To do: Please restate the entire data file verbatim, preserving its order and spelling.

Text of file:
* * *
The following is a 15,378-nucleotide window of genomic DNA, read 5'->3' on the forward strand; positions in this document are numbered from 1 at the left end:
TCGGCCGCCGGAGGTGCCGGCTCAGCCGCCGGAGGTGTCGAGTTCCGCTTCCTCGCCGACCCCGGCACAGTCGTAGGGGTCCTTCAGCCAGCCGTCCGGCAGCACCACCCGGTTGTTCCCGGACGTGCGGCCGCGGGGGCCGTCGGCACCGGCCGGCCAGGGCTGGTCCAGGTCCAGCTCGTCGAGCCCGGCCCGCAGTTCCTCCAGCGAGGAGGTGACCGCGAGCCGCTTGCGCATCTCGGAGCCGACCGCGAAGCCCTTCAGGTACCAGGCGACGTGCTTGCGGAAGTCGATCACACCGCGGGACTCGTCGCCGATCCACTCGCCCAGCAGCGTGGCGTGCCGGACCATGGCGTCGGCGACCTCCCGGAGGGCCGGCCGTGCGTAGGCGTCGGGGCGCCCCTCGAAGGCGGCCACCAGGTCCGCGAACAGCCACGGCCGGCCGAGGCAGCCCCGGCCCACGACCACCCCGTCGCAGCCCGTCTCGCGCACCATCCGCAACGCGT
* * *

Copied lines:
The following is a 15,378-nucleotide window of genomic DNA, read 5'->3' on the forward strand; positions in this document are numbered from 1 at the left end:
TCGGCCGCCGGAGGTGCCGGCTCAGCCGCCGGAGGTGTCGAGTTCCGCTTCCTCGCCGACCCCGGCACAGTCGTAGGGGTCCTTCAGCCAGCCGTCCGGCAGCACCACCCGGTTGTTCCCGGACGTGCGGCCGCGGGGGCCGTCGGCACCGGCCGGCCAGGGCTGGTCCAGGTCCAGCTCGTCGAGCCCGGCCCGCAGTTCCTCCAGCGAGGAGGTGACCGCGAGCCGCTTGCGCATCTCGGAGCCGACCGCGAAGCCCTTCAGGTACCAGGCGACGTGCTTGCGGAAGTCGATCACACCGCGGGACTCGTCGCCGATCCACTCGCCCAGCAGCGTGGCGTGCCGGACCATGGCGTCGGCGACCTCCCGGAGGGCCGGCCGTGCGTAGGCGTCGGGGCGCCCCTCGAAGGCGGCCACCAGGTCCGCGAACAGCCACGGCCGGCCGAGGCAGCCCCGGCCCACGACCACCCCGTCGCAGCCCGTCTCGCGCACCATCCGCAACGCGT